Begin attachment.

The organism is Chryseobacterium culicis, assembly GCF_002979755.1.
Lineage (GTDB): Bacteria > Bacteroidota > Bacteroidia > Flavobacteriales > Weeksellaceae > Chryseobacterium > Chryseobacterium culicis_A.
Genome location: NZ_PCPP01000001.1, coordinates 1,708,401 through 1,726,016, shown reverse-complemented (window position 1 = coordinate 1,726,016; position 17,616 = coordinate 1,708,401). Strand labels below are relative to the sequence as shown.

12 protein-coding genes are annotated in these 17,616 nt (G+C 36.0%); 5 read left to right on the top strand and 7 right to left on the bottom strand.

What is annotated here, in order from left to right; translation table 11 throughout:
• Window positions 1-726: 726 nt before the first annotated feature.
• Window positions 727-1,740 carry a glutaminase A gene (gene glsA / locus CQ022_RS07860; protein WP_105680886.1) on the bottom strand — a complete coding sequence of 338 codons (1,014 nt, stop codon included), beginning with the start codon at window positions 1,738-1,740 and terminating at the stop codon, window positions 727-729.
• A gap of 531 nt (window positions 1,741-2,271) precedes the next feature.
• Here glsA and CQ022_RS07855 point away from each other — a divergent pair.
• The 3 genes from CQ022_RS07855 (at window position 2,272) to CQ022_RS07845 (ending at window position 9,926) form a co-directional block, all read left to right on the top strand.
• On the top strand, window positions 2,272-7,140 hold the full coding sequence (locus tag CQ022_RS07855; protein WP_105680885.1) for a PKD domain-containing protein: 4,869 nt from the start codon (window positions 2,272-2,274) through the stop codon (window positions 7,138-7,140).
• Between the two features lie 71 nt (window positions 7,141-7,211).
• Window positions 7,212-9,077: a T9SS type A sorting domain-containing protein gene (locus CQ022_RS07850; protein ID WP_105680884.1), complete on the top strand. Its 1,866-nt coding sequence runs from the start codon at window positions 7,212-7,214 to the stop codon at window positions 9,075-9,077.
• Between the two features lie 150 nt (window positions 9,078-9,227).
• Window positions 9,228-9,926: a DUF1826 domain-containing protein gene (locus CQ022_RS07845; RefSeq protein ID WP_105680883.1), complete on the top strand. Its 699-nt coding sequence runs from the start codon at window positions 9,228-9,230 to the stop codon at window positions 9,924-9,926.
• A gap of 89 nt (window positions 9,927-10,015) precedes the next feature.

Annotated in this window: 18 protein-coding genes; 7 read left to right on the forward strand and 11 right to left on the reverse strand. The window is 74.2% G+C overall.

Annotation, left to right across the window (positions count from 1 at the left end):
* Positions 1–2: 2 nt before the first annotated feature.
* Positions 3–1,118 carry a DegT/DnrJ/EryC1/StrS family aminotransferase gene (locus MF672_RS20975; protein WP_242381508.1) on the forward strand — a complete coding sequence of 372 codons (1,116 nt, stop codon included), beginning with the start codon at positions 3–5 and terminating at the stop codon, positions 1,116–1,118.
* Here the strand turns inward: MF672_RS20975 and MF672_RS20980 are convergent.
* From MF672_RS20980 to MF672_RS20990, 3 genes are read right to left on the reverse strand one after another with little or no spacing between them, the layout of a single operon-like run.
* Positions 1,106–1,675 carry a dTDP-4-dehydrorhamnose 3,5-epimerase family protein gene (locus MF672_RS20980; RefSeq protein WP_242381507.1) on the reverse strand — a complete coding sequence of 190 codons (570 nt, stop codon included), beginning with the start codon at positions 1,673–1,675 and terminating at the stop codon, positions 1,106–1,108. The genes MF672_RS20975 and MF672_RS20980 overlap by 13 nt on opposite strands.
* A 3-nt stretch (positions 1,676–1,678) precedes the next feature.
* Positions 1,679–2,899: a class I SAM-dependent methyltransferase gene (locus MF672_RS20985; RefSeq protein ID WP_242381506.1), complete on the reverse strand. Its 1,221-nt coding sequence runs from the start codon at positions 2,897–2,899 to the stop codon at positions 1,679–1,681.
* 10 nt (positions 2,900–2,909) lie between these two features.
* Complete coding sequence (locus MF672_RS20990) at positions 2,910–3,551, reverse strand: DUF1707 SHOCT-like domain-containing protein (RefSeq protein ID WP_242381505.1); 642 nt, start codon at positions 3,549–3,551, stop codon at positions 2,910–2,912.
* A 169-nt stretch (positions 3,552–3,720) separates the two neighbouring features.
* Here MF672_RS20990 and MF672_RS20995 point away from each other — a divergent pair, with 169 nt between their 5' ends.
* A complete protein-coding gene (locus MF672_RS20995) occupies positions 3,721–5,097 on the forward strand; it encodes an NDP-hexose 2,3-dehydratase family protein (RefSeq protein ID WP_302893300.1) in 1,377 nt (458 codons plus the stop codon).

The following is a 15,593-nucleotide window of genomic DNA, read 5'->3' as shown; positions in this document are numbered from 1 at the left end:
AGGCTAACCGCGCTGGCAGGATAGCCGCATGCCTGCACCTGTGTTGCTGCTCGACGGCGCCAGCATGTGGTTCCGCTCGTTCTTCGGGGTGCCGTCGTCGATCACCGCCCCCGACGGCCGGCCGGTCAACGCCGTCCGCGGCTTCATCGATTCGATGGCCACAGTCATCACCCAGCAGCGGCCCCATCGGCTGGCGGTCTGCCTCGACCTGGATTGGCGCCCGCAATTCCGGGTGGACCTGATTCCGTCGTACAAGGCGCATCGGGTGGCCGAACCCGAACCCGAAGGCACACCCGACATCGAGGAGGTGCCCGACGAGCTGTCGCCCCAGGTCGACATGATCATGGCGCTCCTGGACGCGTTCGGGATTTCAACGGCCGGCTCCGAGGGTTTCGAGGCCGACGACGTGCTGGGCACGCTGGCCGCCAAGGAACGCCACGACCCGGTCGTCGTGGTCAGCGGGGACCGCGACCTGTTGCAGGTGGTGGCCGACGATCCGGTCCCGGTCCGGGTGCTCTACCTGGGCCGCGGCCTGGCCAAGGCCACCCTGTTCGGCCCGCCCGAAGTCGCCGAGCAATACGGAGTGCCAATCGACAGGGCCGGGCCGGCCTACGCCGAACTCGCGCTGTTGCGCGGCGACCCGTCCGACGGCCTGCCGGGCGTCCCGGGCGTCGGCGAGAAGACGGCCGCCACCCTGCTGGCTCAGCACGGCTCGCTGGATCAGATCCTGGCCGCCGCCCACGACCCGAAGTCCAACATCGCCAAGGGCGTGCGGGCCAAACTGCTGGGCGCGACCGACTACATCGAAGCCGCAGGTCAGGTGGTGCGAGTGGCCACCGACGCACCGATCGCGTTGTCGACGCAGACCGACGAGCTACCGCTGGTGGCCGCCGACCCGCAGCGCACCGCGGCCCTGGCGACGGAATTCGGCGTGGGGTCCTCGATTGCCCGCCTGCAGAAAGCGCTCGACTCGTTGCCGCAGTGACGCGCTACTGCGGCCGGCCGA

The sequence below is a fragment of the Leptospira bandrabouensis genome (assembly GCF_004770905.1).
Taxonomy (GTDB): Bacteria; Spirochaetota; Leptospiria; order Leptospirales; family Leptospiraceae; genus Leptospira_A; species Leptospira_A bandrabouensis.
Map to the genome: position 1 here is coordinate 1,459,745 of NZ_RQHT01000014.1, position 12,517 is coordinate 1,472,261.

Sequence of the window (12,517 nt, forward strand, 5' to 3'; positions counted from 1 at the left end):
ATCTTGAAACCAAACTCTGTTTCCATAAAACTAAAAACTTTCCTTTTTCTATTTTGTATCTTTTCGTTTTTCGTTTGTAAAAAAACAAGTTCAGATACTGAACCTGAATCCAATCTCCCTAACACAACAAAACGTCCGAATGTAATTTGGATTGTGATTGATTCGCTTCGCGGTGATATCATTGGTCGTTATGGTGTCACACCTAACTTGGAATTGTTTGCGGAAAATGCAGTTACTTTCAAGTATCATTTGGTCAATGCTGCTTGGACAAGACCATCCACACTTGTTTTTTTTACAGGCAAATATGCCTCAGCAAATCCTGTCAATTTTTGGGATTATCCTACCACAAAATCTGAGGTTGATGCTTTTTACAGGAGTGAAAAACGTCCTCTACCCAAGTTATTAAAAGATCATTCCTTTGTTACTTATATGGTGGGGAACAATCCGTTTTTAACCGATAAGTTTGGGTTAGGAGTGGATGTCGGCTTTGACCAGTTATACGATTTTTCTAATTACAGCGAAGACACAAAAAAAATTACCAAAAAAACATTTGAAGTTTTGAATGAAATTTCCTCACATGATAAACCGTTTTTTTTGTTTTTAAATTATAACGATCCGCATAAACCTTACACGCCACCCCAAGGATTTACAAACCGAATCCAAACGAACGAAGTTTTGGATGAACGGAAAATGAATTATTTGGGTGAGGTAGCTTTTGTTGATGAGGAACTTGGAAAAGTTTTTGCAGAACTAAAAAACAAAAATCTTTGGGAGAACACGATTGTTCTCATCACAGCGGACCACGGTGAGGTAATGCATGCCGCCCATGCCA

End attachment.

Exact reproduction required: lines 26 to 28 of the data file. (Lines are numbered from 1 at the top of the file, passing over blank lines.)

* 10 nt (positions 2,900–2,909) lie between these two features.
* Complete coding sequence (locus MF672_RS20990) at positions 2,910–3,551, reverse strand: DUF1707 SHOCT-like domain-containing protein (RefSeq protein ID WP_242381505.1); 642 nt, start codon at positions 3,549–3,551, stop codon at positions 2,910–2,912.
* A 169-nt stretch (positions 3,552–3,720) separates the two neighbouring features.